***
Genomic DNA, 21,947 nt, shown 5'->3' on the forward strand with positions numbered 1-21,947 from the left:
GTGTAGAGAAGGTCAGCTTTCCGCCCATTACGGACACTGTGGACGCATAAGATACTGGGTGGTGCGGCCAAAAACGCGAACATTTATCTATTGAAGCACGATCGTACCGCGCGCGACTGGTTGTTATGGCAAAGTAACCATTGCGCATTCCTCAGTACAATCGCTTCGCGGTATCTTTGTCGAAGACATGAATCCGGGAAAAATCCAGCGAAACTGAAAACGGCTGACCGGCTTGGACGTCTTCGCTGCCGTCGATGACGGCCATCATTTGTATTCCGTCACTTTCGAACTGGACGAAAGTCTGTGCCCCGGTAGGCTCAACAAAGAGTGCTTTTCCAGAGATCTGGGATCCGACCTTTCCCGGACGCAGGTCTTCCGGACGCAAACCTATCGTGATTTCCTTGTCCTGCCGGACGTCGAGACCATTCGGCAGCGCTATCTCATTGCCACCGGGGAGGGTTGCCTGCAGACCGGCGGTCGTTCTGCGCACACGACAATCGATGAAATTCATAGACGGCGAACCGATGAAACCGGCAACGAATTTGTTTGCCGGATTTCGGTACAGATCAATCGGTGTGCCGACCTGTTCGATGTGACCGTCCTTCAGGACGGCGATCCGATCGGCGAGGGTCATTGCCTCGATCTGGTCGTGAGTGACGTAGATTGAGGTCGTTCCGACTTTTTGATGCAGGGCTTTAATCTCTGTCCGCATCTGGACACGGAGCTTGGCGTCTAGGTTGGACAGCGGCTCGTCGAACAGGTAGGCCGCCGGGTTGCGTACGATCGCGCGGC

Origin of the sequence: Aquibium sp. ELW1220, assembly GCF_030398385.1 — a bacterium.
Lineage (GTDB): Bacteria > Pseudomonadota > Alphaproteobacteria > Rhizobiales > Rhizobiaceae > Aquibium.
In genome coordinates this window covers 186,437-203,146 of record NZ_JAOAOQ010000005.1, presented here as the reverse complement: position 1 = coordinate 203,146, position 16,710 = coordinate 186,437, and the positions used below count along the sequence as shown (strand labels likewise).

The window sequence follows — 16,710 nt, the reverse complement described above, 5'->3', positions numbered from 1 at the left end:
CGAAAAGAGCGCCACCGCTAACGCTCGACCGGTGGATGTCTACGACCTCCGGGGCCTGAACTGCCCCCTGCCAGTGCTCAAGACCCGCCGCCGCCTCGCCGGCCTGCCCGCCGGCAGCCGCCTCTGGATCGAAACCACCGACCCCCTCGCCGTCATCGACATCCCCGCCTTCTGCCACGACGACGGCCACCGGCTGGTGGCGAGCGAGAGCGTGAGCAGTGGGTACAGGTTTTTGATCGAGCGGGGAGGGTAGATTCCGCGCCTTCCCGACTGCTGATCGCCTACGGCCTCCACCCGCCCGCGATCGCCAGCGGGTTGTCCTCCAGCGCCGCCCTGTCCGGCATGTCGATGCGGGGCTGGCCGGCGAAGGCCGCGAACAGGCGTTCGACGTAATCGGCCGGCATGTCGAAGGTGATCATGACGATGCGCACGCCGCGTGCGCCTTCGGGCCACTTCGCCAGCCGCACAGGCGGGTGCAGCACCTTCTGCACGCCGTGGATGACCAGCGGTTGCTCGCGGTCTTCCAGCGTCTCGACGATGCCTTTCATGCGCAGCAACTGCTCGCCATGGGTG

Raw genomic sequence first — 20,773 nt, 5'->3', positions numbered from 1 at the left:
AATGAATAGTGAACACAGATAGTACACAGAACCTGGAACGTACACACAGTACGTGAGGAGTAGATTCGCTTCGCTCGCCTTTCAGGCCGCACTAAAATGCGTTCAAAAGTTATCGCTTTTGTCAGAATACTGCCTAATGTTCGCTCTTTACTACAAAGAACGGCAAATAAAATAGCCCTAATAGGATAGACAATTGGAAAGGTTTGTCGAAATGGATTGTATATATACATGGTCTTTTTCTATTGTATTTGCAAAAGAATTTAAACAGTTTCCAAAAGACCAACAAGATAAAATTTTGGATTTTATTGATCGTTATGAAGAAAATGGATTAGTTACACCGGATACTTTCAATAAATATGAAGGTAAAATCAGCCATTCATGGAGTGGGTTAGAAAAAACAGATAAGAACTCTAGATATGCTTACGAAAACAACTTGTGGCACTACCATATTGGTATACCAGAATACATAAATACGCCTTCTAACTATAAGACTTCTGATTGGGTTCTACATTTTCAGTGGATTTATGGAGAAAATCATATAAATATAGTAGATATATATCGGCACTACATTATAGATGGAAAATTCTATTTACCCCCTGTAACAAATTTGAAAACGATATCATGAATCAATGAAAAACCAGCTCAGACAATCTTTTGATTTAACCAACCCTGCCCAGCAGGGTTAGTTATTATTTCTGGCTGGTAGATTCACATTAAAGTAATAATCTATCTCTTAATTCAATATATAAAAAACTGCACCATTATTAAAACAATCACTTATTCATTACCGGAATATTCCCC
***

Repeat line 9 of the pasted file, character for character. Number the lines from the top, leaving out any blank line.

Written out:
AATGAATAGTGAACACAGATAGTACACAGAACCTGGAACGTACACACAGTACGTGAGGAGTAGATTCGCTTCGCTCGCCTTTCAGGCCGCACTAAAATGCGTTCAAAAGTTATCGCTTTTGTCAGAATACTGCCTAATGTTCGCTCTTTACTACAAAGAACGGCAAATAAAATAGCCCTAATAGGATAGACAATTGGAAAGGTTTGTCGAAATGGATTGTATATATACATGGTCTTTTTCTATTGTATTTGCAAAAGAATTTAAACAGTTTCCAAAAGACCAACAAGATAAAATTTTGGATTTTATTGATCGTTATGAAGAAAATGGATTAGTTACACCGGATACTTTCAATAAATATGAAGGTAAAATCAGCCATTCATGGAGTGGGTTAGAAAAAACAGATAAGAACTCTAGATATGCTTACGAAAACAACTTGTGGCACTACCATATTGGTATACCAGAATACATAAATACGCCTTCTAACTATAAGACTTCTGATTGGGTTCTACATTTTCAGTGGATTTATGGAGAAAATCATATAAATATAGTAGATATATATCGGCACTACATTATAGATGGAAAATTCTATTTACCCCCTGTAACAAATTTGAAAACGATATCATGAATCAATGAAAAACCAGCTCAGACAATCTTTTGATTTAACCAACCCTGCCCAGCAGGGTTAGTTATTATTTCTGGCTGGTAGATTCACATTAAAGTAATAATCTATCTCTTAATTCAATATATAAAAAACTGCACCATTATTAAAACAATCACTTATTCATTACCGGAATATTCCCC